Understanding Plant Intelligence Using the Mimosa pudica

Table: 4
Experimentation location: Home
Regulated Research (Form 1c): No
Project continuation (Form 7): No

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Abstract:

Bibliography/Citations:

1. https://www.purdue.edu/newsroom/releases/2021/Q3/taking-lessons-from-a-sea-slug,-study-points-to-better-hardware-for-artificial-intelligence.html 

2. Serpell, Ella, and Johel Chaves-Campos. "Memory and habituation to harmful and non-harmful stimuli in a field population of the sensitive plant, Mimosa pudica." Journal of Tropical Ecology 38.2 (2022): 89-98. 

3. Su, Bin, et al. "Mimosa‐inspired design of a flexible pressure sensor with touch sensitivity." Small 11.16 (2015): 1886-1891.

4. Bela Hanief Abdurrahman et al. 2023 Bioinspir. Biomim. 18 016001

5. Amador-Vargas, Sabrina, et al. "Leaf-folding response of a sensitive plant shows context-dependent behavioral plasticity." Plant ecology 215 (2014): 1445-1454.

6. Li, Suyi, and K. W. Wang. "Plant-inspired adaptive structures and materials for morphing and actuation: a review." Bioinspiration & biomimetics 12.1 (2016): 011001.

7. Scheiner, Ricarda. "Responsiveness to sucrose and habituation of the proboscis extension response in honey bees." Journal of Comparative Physiology A 190 (2004): 727-733.


Additional Project Information

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Project files:
Project files
 

Research Plan:

Parts of the Plant

Pinna: branch-like part with leaflets

Leaflets: tiny leaves on each pinna

Rachis: stalk-like part which connects leaflets on each pinna

Sub-pulvinus: tiny stem which connects multiple pinnae

 

Experiment 1: Characterization

Materials

    - 3 Mimosa pudica plants 

    - Ruler

    - Notebook

Procedure

    1. Measure several pinnae on each plant from the sub-pulvinus to the tip of the end leaflet using a ruler. Record the length of each pinna                    rounded to the nearest whole centimeter.

    2. Count and record the number of leaflets on each pinna.

 

Experiment 2: Response to different stimuli

Materials

    - 3 Mimosa pudica plants

    - Pencil eraser

    - Grain of rice

    - Stopwatch

    - Notebook 

Procedure

    1. Identify three pinnae, one from each plant, of length 2 cm. 

    2. Select a pinna and gently drag the pencil eraser against the rachis of the pinna. Start the stopwatch once the pinna closes.

    3. Stop the stopwatch after the pinna has recovered to its original state. Record the time it took in seconds.

    4. Repeat steps 2 and 3 on the same pinna two more times.

    5. Repeat steps 2-4 on the other two pinnae of the same length. 

    6. Repeat steps 1-5 on each of the other lengths recorded in Experiment 1 (3 cm, 4 cm, 5 cm, and 6 cm).

    7. Repeat steps 1-6 using different pinnae and dropping a grain of rice 3 cm above the pinna.

 

Experiment 3: Habituation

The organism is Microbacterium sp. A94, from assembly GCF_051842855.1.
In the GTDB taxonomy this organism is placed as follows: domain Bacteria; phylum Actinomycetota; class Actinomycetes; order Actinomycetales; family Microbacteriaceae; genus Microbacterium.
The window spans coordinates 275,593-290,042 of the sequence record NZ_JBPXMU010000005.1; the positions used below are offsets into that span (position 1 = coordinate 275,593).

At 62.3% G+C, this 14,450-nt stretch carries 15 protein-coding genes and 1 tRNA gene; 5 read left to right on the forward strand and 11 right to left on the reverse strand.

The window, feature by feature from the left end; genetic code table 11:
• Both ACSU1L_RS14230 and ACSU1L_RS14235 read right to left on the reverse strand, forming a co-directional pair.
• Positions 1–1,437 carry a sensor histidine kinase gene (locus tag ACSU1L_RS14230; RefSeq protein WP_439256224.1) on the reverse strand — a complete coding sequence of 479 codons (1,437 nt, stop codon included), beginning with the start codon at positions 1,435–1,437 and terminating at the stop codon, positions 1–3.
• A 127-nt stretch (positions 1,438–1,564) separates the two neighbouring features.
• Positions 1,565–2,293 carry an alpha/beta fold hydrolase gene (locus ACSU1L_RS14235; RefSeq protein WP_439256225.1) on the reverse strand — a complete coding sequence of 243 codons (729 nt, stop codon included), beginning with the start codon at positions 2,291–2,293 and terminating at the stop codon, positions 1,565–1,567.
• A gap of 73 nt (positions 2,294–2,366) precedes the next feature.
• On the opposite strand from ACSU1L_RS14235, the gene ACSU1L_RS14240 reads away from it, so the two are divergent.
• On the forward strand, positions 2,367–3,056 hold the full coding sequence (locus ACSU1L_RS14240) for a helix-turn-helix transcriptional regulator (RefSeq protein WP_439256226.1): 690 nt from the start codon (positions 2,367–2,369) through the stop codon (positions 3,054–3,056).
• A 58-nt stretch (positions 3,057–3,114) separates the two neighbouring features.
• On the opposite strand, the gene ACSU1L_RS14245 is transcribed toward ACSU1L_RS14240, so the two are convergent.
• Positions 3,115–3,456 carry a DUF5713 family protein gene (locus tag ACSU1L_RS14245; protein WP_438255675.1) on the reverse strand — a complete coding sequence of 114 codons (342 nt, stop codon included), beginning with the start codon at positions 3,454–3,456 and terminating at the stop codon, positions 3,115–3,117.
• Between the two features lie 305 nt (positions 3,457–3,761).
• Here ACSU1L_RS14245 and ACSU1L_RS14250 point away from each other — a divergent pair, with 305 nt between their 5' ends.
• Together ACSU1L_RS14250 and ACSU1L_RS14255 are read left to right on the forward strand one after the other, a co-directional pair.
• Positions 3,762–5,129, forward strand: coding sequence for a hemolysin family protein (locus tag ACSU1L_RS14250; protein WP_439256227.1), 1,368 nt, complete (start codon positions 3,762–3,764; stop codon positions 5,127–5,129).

Materials

    - 3 Mimosa pudica plants

    - Pencil eraser

    - Stopwatch 

    - Notebook

Procedure

    1. Select three pinnae of length 4 cm, one from each plant.

    2. Gently drag the pencil eraser along the rachis of a pinna. Start the stopwatch when the pinna is closed. 

    3. Record the degree of closing of the pinna.

    4. Once the pinna has recovered to its original state, stop the stopwatch. Record the time it took in seconds. 

    5. Repeat steps 2-4 ten more times immediately after the pinna opens for a total of 11 trials on the same pinna.

    6. Fatigue test: gently grab the pinna between two fingers. Record if it closes, the degree of closing, and the opening time.  

    7. Repeat steps 2-6 on all other selected pinnae.

    8. Repeat steps 1-7 for pinnae which have a length of 5 cm. 

Experiment 4: Habituation Under Low Light Conditions

Repeat Steps 1-8 from Experiment 3 on a cloudy day in the evening to test the light conditions necessary for the plant to habituate.

Questions and Answers

1. What was the major objective of your project and what was your plan to achieve it?

The major objective of my project was to understand if the Mimosa pudica (touch-me-not plant) can demonstrate habituation. Habituation is an organism’s ability to demonstrate a decreased response to a non-harmful stimulus that it is repeatedly exposed to. To understand whether the Mimosa pudica can habituate, I repeatedly contacted it with a pencil eraser, and measured the time it took to fully open, as well as the degree to which it closed each trial. 

       a. Was that goal the result of any specific situation, experience, or problem you encountered?  

           We are all surrounded by plants - big and small, old and young, annual and perennial. However, we know so little about plant intelligence and communication and have few ways to research these topics as most plants do not move significantly, or quickly. After watching a TED Talk called "The Roots of Plant Intelligence" by Stefano Mancuso, I became interested in researching these topics and came up with an idea. The Mimosa pudica is a common houseplant which has the ability to close its leaves within 3 seconds. This makes it important to study, as very few other plants have this unique ability. Using the Mimosa pudica, I wanted to help answer questions related to plant intelligence, which can be used in a variety of fields. Mimosa pudica-inspired pressure sensors, AI algorithms, and robots can be used for medical devices in surgery, or even solar panels for energy efficiency!